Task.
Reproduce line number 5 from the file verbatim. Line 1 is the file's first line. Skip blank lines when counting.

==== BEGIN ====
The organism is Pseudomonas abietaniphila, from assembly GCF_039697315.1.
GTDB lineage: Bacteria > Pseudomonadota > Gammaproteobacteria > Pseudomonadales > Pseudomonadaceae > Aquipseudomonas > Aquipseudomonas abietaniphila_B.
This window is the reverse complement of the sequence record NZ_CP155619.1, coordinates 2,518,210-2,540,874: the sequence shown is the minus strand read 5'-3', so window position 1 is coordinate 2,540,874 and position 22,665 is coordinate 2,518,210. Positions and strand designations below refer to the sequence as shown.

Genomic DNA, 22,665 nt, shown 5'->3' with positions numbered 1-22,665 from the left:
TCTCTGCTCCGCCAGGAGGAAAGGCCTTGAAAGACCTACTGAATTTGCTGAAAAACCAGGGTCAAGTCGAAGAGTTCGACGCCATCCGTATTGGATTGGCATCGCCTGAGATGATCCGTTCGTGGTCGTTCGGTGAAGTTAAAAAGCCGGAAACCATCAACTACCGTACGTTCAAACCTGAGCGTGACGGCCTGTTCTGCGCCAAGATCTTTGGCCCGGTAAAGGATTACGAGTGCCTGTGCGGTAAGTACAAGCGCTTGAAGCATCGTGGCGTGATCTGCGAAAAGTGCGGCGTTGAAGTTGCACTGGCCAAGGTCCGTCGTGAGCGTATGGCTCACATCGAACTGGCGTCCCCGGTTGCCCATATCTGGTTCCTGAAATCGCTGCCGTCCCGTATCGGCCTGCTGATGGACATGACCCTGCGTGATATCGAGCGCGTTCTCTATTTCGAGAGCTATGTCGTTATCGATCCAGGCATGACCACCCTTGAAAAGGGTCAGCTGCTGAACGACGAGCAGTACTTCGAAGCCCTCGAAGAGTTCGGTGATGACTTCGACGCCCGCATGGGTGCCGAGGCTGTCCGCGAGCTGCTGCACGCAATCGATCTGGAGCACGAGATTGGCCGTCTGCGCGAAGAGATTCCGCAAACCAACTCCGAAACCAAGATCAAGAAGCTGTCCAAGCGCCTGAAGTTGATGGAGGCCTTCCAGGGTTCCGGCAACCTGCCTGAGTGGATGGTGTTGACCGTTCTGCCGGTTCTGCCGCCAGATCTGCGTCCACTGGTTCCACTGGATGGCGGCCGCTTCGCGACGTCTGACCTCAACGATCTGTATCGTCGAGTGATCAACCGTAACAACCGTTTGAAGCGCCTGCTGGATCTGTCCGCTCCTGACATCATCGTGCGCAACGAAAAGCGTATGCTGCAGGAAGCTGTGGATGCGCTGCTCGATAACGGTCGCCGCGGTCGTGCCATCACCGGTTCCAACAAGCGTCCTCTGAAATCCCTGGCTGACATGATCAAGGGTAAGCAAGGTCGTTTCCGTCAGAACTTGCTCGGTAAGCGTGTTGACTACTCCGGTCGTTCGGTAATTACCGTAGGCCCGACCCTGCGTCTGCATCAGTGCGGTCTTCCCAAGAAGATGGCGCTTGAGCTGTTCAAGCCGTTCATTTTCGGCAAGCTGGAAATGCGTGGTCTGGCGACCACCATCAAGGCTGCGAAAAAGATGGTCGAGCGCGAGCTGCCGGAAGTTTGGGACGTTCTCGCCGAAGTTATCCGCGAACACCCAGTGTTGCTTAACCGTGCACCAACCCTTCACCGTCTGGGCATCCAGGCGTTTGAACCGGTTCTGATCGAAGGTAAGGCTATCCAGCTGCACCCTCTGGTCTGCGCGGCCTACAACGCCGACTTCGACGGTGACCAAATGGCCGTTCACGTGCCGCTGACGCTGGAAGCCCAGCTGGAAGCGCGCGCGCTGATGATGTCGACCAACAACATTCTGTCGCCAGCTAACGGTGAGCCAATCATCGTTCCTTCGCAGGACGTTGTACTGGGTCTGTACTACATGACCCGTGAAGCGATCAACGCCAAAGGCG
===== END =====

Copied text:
TCTCTGCTCCGCCAGGAGGAAAGGCCTTGAAAGACCTACTGAATTTGCTGAAAAACCAGGGTCAAGTCGAAGAGTTCGACGCCATCCGTATTGGATTGGCATCGCCTGAGATGATCCGTTCGTGGTCGTTCGGTGAAGTTAAAAAGCCGGAAACCATCAACTACCGTACGTTCAAACCTGAGCGTGACGGCCTGTTCTGCGCCAAGATCTTTGGCCCGGTAAAGGATTACGAGTGCCTGTGCGGTAAGTACAAGCGCTTGAAGCATCGTGGCGTGATCTGCGAAAAGTGCGGCGTTGAAGTTGCACTGGCCAAGGTCCGTCGTGAGCGTATGGCTCACATCGAACTGGCGTCCCCGGTTGCCCATATCTGGTTCCTGAAATCGCTGCCGTCCCGTATCGGCCTGCTGATGGACATGACCCTGCGTGATATCGAGCGCGTTCTCTATTTCGAGAGCTATGTCGTTATCGATCCAGGCATGACCACCCTTGAAAAGGGTCAGCTGCTGAACGACGAGCAGTACTTCGAAGCCCTCGAAGAGTTCGGTGATGACTTCGACGCCCGCATGGGTGCCGAGGCTGTCCGCGAGCTGCTGCACGCAATCGATCTGGAGCACGAGATTGGCCGTCTGCGCGAAGAGATTCCGCAAACCAACTCCGAAACCAAGATCAAGAAGCTGTCCAAGCGCCTGAAGTTGATGGAGGCCTTCCAGGGTTCCGGCAACCTGCCTGAGTGGATGGTGTTGACCGTTCTGCCGGTTCTGCCGCCAGATCTGCGTCCACTGGTTCCACTGGATGGCGGCCGCTTCGCGACGTCTGACCTCAACGATCTGTATCGTCGAGTGATCAACCGTAACAACCGTTTGAAGCGCCTGCTGGATCTGTCCGCTCCTGACATCATCGTGCGCAACGAAAAGCGTATGCTGCAGGAAGCTGTGGATGCGCTGCTCGATAACGGTCGCCGCGGTCGTGCCATCACCGGTTCCAACAAGCGTCCTCTGAAATCCCTGGCTGACATGATCAAGGGTAAGCAAGGTCGTTTCCGTCAGAACTTGCTCGGTAAGCGTGTTGACTACTCCGGTCGTTCGGTAATTACCGTAGGCCCGACCCTGCGTCTGCATCAGTGCGGTCTTCCCAAGAAGATGGCGCTTGAGCTGTTCAAGCCGTTCATTTTCGGCAAGCTGGAAATGCGTGGTCTGGCGACCACCATCAAGGCTGCGAAAAAGATGGTCGAGCGCGAGCTGCCGGAAGTTTGGGACGTTCTCGCCGAAGTTATCCGCGAACACCCAGTGTTGCTTAACCGTGCACCAACCCTTCACCGTCTGGGCATCCAGGCGTTTGAACCGGTTCTGATCGAAGGTAAGGCTATCCAGCTGCACCCTCTGGTCTGCGCGGCCTACAACGCCGACTTCGACGGTGACCAAATGGCCGTTCACGTGCCGCTGACGCTGGAAGCCCAGCTGGAAGCGCGCGCGCTGATGATGTCGACCAACAACATTCTGTCGCCAGCTAACGGTGAGCCAATCATCGTTCCTTCGCAGGACGTTGTACTGGGTCTGTACTACATGACCCGTGAAGCGATCAACGCCAAAGGCG